Prayer Book & Persecution II   Leave a comment

 

When John Bunyan had been brought before the judge in 1660 he had been told that if he did not stop preaching he would be hung. He replied, ‘If I were out of prison today, I would preach again tomorrow, by the help of God’. He remained in prison for twelve years, during which time he wrote many books, including The Pigrim’s Progress, once to be found in almost every home in England. He had friends, even among the judiciary, like Sir Matthew Hale, who tried to get him out of prison and who also helped Richard Baxter, when he, too, found himself in prison after 1672.

The picture below shows Bunyan in the stained glass window which was installed in Bedford Free Church for the 300th anniversary of The Pilgrim’s Progress in 1978.

This was made into commemorative postcards, one of which found its way to Terry Waite, the Archbishop of Canterbury‘s  special envoy, who was held captive by ‘Hizbollah’ in the Lebanon in the 1980’s. It was sent by Joy Brodier, with the simple hand-written message ‘We remember, we shall not forget. We shall continue to pray for you and to work for all people who are detained around the world’.  When he was eventually freed, Terry Waite brought the postcard home with him and  showed it to the world’s press as Joy watched the scenes at the airport on television. She said,

“Like everyone else I was glued to the television, celebrating his release. Then he mentioned the card. I could hardly believe it. I knew we couldn’t put anything too explicit. We addressed it to the Party of God just to be flattering and hoped that it would get through.”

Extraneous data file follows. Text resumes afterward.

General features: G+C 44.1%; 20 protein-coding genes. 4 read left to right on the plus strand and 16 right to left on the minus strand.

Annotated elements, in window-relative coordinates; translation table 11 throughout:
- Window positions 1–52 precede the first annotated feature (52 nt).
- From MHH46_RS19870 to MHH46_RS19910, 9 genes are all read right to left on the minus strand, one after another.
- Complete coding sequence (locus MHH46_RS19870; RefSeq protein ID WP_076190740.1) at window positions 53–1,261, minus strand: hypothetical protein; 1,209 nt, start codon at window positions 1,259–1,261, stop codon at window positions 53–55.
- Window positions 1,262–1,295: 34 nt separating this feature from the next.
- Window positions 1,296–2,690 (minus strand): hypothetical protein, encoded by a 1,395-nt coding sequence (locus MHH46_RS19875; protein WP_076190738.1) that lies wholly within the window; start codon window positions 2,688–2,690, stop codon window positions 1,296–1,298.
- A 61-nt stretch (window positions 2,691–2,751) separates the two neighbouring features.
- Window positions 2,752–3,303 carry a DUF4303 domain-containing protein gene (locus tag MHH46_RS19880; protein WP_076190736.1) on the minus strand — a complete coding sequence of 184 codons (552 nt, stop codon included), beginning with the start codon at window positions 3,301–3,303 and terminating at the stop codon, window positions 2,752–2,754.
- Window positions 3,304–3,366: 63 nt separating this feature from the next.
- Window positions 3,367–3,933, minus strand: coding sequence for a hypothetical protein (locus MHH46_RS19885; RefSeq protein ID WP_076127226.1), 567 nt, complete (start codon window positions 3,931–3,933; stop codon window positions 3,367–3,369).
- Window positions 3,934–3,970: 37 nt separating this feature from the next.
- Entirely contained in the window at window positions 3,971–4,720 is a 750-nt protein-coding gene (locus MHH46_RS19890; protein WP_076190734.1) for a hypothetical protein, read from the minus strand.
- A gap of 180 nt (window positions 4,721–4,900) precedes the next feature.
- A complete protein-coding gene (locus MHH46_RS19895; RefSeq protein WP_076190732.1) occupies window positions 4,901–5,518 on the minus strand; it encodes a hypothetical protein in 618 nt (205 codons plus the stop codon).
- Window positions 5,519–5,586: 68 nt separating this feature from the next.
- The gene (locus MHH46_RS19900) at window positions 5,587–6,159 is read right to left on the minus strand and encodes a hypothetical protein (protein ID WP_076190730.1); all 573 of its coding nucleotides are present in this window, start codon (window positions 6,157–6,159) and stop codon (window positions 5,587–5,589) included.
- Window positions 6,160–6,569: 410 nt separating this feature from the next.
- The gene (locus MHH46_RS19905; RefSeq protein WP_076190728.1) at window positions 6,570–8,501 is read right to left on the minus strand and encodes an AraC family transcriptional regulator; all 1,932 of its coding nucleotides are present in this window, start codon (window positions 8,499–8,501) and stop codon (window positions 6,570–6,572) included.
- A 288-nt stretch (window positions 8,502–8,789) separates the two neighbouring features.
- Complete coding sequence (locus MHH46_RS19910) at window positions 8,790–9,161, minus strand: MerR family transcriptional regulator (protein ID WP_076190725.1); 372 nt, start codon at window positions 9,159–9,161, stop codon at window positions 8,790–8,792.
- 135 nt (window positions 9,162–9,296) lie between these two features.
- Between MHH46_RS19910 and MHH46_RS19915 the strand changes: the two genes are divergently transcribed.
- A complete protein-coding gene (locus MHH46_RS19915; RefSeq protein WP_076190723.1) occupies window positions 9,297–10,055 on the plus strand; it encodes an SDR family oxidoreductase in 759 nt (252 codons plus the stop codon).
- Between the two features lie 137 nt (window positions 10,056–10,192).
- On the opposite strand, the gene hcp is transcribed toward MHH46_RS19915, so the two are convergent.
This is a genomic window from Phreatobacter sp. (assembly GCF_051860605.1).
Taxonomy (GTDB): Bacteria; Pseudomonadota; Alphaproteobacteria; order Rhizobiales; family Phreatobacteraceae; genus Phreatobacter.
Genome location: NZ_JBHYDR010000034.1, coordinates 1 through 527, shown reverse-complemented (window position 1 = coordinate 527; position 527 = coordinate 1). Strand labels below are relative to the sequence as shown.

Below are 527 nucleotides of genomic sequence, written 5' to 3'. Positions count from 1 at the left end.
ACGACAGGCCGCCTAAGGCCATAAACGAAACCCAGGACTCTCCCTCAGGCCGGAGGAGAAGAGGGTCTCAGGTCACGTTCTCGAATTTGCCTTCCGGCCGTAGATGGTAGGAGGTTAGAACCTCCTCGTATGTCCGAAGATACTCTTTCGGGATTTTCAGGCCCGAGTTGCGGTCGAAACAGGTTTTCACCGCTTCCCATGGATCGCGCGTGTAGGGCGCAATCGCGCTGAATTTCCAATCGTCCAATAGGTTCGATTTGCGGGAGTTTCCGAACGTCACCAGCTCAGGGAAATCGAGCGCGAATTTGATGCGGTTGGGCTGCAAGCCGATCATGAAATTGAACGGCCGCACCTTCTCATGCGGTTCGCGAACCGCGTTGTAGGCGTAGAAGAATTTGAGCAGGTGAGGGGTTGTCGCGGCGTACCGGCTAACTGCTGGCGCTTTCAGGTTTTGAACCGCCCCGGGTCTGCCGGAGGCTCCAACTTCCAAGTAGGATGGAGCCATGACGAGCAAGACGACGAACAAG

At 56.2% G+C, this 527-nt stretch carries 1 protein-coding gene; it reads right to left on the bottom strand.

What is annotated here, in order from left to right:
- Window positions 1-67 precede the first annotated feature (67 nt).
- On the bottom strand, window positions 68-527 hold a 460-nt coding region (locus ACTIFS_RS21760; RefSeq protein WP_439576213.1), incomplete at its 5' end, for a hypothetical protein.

Terry Waite said that the message boosted his hopes more than anything else during the darkest days of his captivity, despite his envy of Bunyan’s apperently better conditions.

When he was in prison, Baxter wrote the following poem:

Must I be driven from my book

From house and goods and dearest friends?

My Lord hath taught me how to want

A place wherein to put my head.

No walls or bars can keep Thee out

None can confine a holy soul,

The streets of heaven it walks about

None can its liberty control.

In the period of  Bunyan and Baxter prisons were very crowded and unhealthy. In winter they were bitterly cold and damp, and in summer they were full of flies and rats, spreading disease. Baxter became ill and may have died had his friends not managed to get him released before his sentence was over. However, after his release, he could not return to his house in Acton, but had to spend the winter in lodgings near Barnet. He could not preach, but continued to write to help men settle their quarrels. He received letters from many ministers who had also lost their homes because of the Act of Uniformity. One wrote that his wife and children had lived ever since his ejectment on black rye-bread and water, and another that he had to spin all day and night to make a living.